Index Card-a-day Challenge #4 Mailbox & #5 Owl

I did both cards to-day to catch up.

# 4: Mailbox.  In my fantasy word we don’t have mailboxes. The postmaster pops your name in the local newspaper if you have mail, and you send along some money for it to be delivered – or you pay and pick up yourself. This is a bit of actual text from an early Sydney newspaper (1809).

04 mailbox

#5: Owl.  Well, this is a bit iffy. It’s a bit askew. I got annoyed with it halfway through.

05 owl

I printed out a cropped photo from online, then cut it into pieces to use as templates for the coloured paper. Not very subtle. [sigh] But it is growing on me. As well as the paper, I used a black gel pen, liquid paper and gold foil.

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12 Comments Add yours

  1. I am enjoying this series. You’ve got a gift, I think.

    Liked by 1 person

    1. ChristineR says:

      Thanks Maggie, I’m enjoying making them. Today’s theme is ‘taxi’ so I hope my brain has been working on that while I’m asleep because yellow cars will not do.

      Liked by 1 person

  2. We currently are kicking and screaming about mailboxes in place of home delivery. The trouble is, we are not the only ones to change the old practice. Change is hard and some of it is about stupid placement of mailboxes.

    I’m fascinated by your owl, but then I’ve had a thing for them for as long as I can remember. ❤ ❤ ❤

    Liked by 1 person

    1. ChristineR says:

      Australian mail is going to a two-tier system, it will send the cheapest rate slower now, and put up the price for the present delivery speed. The current next day delivery option will be kept. Our mail is ‘roadside delivery’ – delivered by a contractor by car to the mailbox outside our yard, beside the road.

      Glad you like the owl, Tess. I’m hoping the awkwardness about the head can be interpreted as a deliberate design choice. 😀

      Like

  3. Outlier Babe says:

    Christine, I think a book of “just” these–your card illustrations and your explanations–would be a hit as an Art book–a so-called coffee-table book. I’m enchanted, and others would be too.

    The little poem was a nice touch, you sly one.

    Liked by 1 person

    1. ChristineR says:

      LOL. … askew … through. Completely by accident, but no wonder it sounded right when I read it back. An art book? Wow, now there’s an interesting thought. I’m glad you like my creations, Babe.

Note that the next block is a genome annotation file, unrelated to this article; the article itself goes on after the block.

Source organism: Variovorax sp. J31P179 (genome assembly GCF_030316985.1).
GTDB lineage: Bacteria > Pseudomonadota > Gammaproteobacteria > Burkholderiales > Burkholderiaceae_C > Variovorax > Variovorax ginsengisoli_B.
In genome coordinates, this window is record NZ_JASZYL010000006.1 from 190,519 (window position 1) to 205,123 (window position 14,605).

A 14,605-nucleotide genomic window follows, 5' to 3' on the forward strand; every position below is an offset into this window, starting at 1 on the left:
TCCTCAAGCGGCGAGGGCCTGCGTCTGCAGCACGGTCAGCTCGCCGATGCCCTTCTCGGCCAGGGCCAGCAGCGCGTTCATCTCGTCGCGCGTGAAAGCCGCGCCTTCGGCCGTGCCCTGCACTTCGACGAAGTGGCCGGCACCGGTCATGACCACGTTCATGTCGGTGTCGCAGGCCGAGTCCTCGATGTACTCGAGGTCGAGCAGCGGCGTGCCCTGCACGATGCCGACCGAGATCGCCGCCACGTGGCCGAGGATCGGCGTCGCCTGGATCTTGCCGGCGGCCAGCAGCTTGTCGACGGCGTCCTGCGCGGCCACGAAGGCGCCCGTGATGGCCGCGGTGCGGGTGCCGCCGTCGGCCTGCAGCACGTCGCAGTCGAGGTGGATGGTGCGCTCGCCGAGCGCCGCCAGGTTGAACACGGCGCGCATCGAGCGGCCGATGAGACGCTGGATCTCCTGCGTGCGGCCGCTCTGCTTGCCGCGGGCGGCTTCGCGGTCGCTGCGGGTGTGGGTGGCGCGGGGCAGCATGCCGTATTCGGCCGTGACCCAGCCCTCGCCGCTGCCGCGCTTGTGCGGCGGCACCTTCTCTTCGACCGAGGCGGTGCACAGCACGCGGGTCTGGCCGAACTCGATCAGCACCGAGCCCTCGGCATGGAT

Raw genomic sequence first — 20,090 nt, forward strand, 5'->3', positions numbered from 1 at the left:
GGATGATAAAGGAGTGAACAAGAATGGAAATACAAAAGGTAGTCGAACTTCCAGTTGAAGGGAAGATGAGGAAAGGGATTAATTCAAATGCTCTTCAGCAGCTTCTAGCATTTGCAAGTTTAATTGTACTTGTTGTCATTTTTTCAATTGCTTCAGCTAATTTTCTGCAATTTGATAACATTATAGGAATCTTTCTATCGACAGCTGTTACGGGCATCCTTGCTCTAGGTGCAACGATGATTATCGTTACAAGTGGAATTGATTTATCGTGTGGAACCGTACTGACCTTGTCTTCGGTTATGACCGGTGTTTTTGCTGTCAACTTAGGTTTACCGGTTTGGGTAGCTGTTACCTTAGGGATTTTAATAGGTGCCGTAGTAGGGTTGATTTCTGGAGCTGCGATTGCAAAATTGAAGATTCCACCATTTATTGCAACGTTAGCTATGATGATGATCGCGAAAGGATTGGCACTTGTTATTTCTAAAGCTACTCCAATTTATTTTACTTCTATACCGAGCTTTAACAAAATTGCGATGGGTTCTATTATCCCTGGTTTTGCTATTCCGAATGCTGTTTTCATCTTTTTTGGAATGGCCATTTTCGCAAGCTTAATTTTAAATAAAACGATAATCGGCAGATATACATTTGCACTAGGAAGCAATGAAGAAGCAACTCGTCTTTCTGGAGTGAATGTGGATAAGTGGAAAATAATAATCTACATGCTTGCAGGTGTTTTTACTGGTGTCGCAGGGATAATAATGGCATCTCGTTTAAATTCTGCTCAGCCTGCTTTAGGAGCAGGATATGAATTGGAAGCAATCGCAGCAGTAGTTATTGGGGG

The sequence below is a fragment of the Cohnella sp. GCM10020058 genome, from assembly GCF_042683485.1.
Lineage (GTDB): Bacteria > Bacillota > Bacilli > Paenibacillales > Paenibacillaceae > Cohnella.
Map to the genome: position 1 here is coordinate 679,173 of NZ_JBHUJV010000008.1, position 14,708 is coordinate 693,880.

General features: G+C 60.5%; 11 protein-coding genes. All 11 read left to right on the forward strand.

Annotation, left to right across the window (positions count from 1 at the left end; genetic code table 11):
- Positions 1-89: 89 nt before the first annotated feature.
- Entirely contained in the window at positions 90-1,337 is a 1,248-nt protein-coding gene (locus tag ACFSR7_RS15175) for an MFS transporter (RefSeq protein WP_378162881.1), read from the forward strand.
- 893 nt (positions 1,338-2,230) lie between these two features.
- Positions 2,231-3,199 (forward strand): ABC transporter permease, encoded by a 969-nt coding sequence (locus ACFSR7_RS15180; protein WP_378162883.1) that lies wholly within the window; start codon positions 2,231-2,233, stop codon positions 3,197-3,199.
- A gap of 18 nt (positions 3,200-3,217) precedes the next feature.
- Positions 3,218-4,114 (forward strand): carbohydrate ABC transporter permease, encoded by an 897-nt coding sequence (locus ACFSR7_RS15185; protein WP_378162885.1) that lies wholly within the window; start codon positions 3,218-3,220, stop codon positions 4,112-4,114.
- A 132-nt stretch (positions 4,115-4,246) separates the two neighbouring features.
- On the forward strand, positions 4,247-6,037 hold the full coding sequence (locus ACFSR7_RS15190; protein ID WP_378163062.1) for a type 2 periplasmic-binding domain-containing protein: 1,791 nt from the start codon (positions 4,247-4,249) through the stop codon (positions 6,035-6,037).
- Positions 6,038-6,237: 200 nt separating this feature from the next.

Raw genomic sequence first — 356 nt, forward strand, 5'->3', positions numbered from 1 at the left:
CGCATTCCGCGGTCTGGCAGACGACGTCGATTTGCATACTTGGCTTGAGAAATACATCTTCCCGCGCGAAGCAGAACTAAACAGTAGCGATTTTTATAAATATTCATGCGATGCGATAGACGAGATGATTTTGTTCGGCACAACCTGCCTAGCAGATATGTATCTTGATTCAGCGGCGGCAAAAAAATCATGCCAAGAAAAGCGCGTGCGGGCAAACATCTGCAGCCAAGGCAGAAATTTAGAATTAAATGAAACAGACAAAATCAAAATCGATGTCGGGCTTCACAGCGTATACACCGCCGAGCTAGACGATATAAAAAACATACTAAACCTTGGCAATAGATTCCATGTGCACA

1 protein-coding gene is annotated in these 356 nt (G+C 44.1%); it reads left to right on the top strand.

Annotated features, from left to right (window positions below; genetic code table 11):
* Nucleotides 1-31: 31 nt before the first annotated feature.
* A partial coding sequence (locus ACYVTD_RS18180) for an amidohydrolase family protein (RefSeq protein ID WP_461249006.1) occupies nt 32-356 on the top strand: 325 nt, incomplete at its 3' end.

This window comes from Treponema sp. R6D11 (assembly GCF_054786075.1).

Liked by 1 person

  4. sue says:

    It would be more expensive to advertise the mail than just have a postie deliver it. I have wondered about the mail being advertised when I’ve seen it in newspapers. Rather like the owl, he is rather cute. Is he resting the other eye or just trying to look wise?

    Liked by 1 person

    1. ChristineR says:

      The owl has merely turned his head, Sue. Yeah, it feels like something is missing.

      People had to pay when they picked their mail up in those days – apparently – not something I had ever thought about before. The sender didn’t pay at all, which must have been handy. Imagine poor people scraping up the fee, and then probably having to get someone to read it too them as well.

      Like

  5. sue says:

    Which is something we don’t even think about. I suppose it made it easier for people that were travelling from one gold field to another or job to job, the mail would be held there for a reasonable time you would think.

    Liked by 1 person

    1. ChristineR says:

      Oh yes, I reckon they would keep it for ages. That list on the card had a ‘dead letter’ list too.

      Like

  6. Elizabeth says:

    Hi Christine, great cards. So interesting the newspaper stuff, but everyone in the city would know you have letters! Your owl is really a work of art, very nice, I like the colour contrast. Have a great week!

    Liked by 1 person

    1. ChristineR says:

      Thanks Elizabeth. Yes, the gossip levels must have gone up when they heard their neighbour had a letter. Lots of speculation. 🙂

      Like

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